In the case of sales, one delegate from ConvaTec mentioned that the salesforce who normally visited hospitals to sell medical devices had been converted to virtual calls. This meant that more clients could be spoken to during the day, and this was improving salesforce productivity. Again, Video has been a powerful enabler here to support sales people and patient care.
Promoting well being
Much has been spoken publicly about mental health and social issues associated with home working. The extensive use of video has helped colleagues to keep a close eye on their counterparts, many of whom have been struggling with home schooling in addition to heavy workloads.
The home environment comes into sharp focus with the use of video communications and provides an early warning system should workers be struggling to cope with day to day pressures. Video calls and regular video updates have proven to be a powerful way of informing and encouraging disparate communities of home workers. CEOs and managers are communicating more frequently to maintain moral.
In the long-term delegates recognise that home working cannot adequately address the need for social interactions – especially important for younger workers. The ‘water cooler’ effect cannot be easily reproduced although virtual lunch break events and social evenings help to compensate for the usual run of back-to-back business meetings.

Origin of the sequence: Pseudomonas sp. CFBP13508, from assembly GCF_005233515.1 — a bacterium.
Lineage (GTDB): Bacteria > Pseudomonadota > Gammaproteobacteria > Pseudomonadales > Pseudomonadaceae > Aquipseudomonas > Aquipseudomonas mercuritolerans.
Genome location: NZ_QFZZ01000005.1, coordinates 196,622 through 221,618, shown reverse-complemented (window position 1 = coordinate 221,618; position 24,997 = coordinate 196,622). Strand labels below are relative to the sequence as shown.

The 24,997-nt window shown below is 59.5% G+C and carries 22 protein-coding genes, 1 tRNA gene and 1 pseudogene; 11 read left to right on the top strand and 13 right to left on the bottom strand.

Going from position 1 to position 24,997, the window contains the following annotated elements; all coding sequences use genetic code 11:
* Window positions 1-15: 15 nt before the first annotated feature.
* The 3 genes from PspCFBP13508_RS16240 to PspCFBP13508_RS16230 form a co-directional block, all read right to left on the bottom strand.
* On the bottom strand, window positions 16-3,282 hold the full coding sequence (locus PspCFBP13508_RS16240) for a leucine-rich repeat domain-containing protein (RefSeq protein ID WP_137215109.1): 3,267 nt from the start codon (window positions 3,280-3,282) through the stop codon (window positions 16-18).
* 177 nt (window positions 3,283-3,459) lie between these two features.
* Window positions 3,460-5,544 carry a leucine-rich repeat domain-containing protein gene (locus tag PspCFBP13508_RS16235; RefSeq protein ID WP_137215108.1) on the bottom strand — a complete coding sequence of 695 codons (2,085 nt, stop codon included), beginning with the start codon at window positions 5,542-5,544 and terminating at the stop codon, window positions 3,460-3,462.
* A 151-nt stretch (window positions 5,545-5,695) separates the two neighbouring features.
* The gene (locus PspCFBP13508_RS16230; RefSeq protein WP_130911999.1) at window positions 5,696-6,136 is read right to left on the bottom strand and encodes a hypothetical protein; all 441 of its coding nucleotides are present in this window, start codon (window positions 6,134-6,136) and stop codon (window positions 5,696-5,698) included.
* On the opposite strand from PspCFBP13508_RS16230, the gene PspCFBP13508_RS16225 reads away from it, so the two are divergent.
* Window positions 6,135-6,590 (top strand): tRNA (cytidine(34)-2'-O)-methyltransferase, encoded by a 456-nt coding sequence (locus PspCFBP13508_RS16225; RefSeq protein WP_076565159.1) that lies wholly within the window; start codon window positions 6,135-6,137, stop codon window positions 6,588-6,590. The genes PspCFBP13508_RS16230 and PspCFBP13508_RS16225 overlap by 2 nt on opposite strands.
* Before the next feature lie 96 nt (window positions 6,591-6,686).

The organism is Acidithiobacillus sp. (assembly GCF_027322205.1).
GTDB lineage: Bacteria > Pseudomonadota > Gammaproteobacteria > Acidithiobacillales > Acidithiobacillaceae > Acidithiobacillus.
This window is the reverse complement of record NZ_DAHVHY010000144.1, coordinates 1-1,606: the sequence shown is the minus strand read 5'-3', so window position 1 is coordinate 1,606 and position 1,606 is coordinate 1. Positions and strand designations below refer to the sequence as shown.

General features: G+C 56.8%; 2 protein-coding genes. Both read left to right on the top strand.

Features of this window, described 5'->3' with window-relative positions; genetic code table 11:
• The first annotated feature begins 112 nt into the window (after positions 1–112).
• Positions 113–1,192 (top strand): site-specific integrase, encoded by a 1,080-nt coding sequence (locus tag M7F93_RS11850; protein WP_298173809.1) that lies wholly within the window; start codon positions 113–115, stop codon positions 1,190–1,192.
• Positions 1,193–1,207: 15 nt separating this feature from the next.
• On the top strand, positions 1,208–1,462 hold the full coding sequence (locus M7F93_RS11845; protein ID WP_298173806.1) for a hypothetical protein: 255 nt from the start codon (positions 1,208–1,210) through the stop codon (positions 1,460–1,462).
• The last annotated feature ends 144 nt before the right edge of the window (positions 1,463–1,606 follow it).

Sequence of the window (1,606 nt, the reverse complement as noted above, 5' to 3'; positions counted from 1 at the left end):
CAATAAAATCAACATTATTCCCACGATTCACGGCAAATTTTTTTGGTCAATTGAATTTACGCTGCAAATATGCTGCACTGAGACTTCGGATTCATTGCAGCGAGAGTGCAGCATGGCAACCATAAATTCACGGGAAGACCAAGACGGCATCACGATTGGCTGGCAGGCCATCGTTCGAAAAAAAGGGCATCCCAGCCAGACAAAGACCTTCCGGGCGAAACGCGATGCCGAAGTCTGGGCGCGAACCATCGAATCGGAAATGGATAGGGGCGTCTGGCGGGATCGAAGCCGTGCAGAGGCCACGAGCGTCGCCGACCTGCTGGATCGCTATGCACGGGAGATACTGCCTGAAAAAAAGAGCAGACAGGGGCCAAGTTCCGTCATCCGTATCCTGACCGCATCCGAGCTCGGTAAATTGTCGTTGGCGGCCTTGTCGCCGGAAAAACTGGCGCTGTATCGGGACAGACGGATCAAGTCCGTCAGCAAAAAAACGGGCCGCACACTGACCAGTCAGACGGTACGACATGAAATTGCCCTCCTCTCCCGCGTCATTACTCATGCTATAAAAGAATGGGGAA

Unified communications platforms
Cloud has enabled distributed working to take place at a scale that would not have been possible ten years ago. The availability of Office 365, Teams, Google Hang-out and Zoom have been essential tools to enable mass migration to the home. Equally, delegates such as Avon recognise the power of social media in maintaining personal and as well as business connections – vital for agents to engage local consumers. High end sales and customer management can be achieved effectively over Video links. Overall, unified communications have been a powerful enabler of hybrid working and will continue to evolve rapidly to cover current gaps such as social clustering.
Taking the next steps
Most organisations proceeded rapidly to relocate staff last year. Fortunately, many of the technical platforms such as Office 365 were already in place. However, managers need to look ahead at the next phase of development in how we will work in the future. Such considerations may include:
- Strengthening national and international networks to encompass multi-media communications – voice, data, image and video to any destination (fixed or mobile)
- Integrating communications platforms and channels to improve efficiency and quality of service (e.g. using Cloud)
- Ensuring quality connections, end to end, to avoid drop-outs during critical business meetings and client discussions
- Continuing to add features to facilitate and enhance connectivity and collaboration between individuals and organisations
- Raising communications to an appropriate level of seniority within the organisation to make the right investments and align with broader facility plans